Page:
Last week Canon announced the EOS-1 D X Mark II to its DSLR lineup. Boasting a full-frame 35mm CMOS sensor and dual DIGIC 6+ image processors, the EOS-1 D X Mark II is more than capable of shooting gorgeous 20.2 megapixel images. Additionally, Canon has seen fit to bring its DSLR lineup into the 4K video realm with the EOS-1 D X. It can shoot in 4K at 60P and full HD in 120P, making this camera a solid performer that should fit well into the workflow of photographers and filmmakers alike. At the same time, SONY appears to be fully embracing (and crushing) the existing camera landscape with its solid lineup of A7 mirrorless cameras. The photography world is clearly bifurcating.
Which begs the question; should I upgrade? I often get this question from my students. Usually it's followed by, “What is the best camera?” To which I answer, "It depends."
When I began shooting years ago, I fell into the trap of believing that owning the latest gear was the determining factor that separated the amateurs from the professionals. As my skills improved and I became more confident in my ability as a shooter I came to understand that equipment is only helpful if you can fully take advantage of the potential it offers. A camera is merely a tool. A garage full of shiny and expensive tools in the hands of a lousy carpenter won’t make him any better. Skill has a much more profound impact on your ability to produce powerful images than the tool you use to capture the images to begin with.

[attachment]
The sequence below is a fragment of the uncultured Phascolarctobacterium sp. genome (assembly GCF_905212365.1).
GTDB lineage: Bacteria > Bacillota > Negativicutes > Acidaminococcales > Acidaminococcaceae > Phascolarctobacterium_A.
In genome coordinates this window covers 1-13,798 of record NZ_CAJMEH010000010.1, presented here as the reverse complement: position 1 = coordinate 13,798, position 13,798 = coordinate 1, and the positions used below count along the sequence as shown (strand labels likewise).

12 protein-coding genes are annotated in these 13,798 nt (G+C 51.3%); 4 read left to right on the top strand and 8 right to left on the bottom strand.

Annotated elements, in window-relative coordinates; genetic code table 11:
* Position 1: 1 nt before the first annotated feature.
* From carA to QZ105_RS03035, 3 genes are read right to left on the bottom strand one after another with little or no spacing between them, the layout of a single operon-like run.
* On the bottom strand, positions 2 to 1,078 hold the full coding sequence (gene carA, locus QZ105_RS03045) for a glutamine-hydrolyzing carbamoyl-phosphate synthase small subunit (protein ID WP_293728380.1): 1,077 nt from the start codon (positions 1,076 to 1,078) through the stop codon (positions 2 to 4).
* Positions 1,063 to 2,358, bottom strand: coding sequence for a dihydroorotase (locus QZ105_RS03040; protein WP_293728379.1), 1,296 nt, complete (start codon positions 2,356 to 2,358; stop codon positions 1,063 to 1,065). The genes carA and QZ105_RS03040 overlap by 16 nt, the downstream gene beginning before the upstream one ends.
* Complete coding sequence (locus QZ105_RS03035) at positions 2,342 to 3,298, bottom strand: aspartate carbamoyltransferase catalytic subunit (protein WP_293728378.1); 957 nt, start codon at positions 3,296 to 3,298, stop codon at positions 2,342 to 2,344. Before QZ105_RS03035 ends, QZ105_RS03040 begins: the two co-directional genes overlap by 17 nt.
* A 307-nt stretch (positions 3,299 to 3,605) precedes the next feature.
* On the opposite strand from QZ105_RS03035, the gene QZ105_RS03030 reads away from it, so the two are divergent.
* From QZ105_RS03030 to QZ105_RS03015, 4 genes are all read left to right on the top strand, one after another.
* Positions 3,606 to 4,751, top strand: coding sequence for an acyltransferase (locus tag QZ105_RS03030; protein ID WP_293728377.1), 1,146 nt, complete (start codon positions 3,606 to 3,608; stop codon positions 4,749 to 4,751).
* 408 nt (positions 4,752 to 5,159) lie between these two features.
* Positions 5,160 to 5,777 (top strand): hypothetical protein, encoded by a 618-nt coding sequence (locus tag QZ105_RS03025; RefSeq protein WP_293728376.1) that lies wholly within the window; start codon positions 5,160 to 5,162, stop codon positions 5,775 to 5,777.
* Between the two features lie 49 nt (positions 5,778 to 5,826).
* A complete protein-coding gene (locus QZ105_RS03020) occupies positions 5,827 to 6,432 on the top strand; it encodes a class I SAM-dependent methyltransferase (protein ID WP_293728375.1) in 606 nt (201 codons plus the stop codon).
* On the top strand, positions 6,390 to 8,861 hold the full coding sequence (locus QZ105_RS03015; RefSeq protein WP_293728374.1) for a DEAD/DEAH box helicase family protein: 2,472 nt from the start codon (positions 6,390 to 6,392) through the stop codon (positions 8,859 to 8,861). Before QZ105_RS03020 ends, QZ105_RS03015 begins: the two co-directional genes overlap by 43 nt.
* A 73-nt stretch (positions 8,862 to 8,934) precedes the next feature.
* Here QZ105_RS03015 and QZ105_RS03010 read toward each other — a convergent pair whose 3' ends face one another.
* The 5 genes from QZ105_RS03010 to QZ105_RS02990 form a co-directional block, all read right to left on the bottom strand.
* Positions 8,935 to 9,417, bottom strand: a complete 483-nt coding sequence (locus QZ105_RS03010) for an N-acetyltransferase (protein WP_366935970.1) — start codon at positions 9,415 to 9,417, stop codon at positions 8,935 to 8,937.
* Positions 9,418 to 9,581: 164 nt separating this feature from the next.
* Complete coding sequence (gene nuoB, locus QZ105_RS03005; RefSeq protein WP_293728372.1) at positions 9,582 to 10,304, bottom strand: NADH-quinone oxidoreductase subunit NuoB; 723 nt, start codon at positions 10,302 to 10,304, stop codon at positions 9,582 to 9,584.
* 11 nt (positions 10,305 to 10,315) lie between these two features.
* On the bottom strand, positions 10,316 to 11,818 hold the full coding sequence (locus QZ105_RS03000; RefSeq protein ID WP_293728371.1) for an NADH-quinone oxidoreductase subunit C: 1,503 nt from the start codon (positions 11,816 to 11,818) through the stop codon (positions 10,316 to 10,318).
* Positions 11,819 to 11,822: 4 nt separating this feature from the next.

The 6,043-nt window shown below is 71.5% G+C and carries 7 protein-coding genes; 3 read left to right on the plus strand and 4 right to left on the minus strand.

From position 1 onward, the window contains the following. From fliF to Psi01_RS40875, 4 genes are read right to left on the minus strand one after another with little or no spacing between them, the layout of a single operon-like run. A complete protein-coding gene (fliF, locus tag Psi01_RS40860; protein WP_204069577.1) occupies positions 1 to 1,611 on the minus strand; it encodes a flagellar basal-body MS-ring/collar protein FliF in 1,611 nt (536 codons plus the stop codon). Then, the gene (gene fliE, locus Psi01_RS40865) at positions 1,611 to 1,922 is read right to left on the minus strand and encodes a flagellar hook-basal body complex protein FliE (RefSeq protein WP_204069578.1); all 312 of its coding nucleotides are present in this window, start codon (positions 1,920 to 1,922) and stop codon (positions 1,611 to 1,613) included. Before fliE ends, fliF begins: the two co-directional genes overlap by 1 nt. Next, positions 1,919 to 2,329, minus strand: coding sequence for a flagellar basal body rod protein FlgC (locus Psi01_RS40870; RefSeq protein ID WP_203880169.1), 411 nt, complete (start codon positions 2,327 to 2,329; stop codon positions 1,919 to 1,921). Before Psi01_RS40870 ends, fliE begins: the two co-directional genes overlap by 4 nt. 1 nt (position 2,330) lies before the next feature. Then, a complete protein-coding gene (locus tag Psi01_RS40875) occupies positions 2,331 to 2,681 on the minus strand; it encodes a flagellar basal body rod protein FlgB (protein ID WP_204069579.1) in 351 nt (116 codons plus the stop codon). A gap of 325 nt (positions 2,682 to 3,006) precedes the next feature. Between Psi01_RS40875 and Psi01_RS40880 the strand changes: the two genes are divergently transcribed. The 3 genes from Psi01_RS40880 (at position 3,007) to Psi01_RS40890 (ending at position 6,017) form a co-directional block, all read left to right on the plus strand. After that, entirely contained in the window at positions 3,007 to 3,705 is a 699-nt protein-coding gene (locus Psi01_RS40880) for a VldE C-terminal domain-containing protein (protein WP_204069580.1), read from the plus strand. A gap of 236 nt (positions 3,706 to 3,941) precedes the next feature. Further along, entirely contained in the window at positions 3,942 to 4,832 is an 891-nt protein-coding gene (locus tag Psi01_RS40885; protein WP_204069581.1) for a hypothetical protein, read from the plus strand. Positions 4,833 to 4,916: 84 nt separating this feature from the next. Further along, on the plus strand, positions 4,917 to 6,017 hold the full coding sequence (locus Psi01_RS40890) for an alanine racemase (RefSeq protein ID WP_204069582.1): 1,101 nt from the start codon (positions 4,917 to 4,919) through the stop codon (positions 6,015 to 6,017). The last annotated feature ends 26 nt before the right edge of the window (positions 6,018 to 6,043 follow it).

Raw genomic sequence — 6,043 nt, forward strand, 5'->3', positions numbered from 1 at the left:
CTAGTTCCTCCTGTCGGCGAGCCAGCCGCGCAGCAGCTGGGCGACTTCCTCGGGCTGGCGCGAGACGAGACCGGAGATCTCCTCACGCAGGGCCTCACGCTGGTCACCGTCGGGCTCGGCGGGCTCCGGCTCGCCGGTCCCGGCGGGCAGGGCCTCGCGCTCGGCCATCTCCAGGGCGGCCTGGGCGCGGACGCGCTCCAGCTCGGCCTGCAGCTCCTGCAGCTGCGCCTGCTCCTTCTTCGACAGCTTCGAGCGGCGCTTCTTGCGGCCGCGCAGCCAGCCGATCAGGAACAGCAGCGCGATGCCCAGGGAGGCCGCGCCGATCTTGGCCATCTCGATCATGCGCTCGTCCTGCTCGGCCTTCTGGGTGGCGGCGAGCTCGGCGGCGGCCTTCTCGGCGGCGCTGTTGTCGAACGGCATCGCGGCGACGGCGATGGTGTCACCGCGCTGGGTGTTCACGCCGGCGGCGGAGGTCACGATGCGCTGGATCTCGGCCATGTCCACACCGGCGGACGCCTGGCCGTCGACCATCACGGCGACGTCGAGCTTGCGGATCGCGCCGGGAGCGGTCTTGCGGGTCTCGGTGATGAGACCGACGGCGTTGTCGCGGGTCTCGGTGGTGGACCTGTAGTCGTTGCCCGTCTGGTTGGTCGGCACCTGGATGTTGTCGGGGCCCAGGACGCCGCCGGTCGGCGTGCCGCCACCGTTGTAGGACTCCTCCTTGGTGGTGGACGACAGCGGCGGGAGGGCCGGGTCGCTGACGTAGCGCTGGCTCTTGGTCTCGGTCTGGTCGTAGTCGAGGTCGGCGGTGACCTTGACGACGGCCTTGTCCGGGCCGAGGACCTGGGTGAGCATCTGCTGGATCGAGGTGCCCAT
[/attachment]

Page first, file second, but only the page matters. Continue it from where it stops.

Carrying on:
With that in mind I pose the following question; what are you doing with the tools you have right now? Have you pushed them to the limits of their capabilities? If not, then are you really just fixated on a new toy because new toys are exciting? Until you can answer that question honestly, there isn’t much of a reason to consider adding another expense to an already expensive profession that offers few opportunities to recoup investments in gear that is destined to be considered ‘old’ within a 24 or 36 month product cycle.
So when SHOULD I upgrade my camera?
In my view there are only two instances in which it makes sense to consider investing in new equipment:
- You should upgrade your camera when doing so would offer you technological capabilities that will allow you to create work as an artist you want to do but presently can’t or...
- ...when doing so would give you capabilities that would make your business more efficient and profitable.
If you want to improve as a photographer first upgrade yourself, then upgrade your gear. Take a workshop (ICP offers many outstanding workshops) and get your hands dirty. Break out of your comfort zone. Cameras come and go but skills will stay with you forever and as such they are the most effective investment you can make. When your skills exceed your tools, then invest in better tools.